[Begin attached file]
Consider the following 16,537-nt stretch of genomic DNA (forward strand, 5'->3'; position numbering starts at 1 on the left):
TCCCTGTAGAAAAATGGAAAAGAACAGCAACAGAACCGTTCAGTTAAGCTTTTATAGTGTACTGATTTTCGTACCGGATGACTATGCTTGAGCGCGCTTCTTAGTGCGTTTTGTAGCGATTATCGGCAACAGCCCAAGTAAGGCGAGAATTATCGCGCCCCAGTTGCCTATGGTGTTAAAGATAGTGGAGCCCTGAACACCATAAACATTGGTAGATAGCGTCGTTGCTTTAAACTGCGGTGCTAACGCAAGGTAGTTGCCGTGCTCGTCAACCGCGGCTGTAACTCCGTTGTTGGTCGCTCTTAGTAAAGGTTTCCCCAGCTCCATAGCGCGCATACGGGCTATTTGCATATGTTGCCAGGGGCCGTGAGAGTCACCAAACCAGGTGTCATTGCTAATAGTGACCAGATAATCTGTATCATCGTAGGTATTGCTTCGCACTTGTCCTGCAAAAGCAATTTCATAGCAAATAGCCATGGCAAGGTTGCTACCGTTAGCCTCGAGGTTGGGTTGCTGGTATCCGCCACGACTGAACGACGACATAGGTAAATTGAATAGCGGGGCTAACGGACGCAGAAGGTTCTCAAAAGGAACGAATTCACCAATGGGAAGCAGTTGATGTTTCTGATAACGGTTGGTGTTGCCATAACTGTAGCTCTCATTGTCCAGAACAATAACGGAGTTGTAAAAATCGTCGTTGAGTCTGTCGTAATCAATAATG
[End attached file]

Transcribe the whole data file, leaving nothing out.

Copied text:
Consider the following 16,537-nt stretch of genomic DNA (forward strand, 5'->3'; position numbering starts at 1 on the left):
TCCCTGTAGAAAAATGGAAAAGAACAGCAACAGAACCGTTCAGTTAAGCTTTTATAGTGTACTGATTTTCGTACCGGATGACTATGCTTGAGCGCGCTTCTTAGTGCGTTTTGTAGCGATTATCGGCAACAGCCCAAGTAAGGCGAGAATTATCGCGCCCCAGTTGCCTATGGTGTTAAAGATAGTGGAGCCCTGAACACCATAAACATTGGTAGATAGCGTCGTTGCTTTAAACTGCGGTGCTAACGCAAGGTAGTTGCCGTGCTCGTCAACCGCGGCTGTAACTCCGTTGTTGGTCGCTCTTAGTAAAGGTTTCCCCAGCTCCATAGCGCGCATACGGGCTATTTGCATATGTTGCCAGGGGCCGTGAGAGTCACCAAACCAGGTGTCATTGCTAATAGTGACCAGATAATCTGTATCATCGTAGGTATTGCTTCGCACTTGTCCTGCAAAAGCAATTTCATAGCAAATAGCCATGGCAAGGTTGCTACCGTTAGCCTCGAGGTTGGGTTGCTGGTATCCGCCACGACTGAACGACGACATAGGTAAATTGAATAGCGGGGCTAACGGACGCAGAAGGTTCTCAAAAGGAACGAATTCACCAATGGGAAGCAGTTGATGTTTCTGATAACGGTTGGTGTTGCCATAACTGTAGCTCTCATTGTCCAGAACAATAACGGAGTTGTAAAAATCGTCGTTGAGTCTGTCGTAATCAATAATG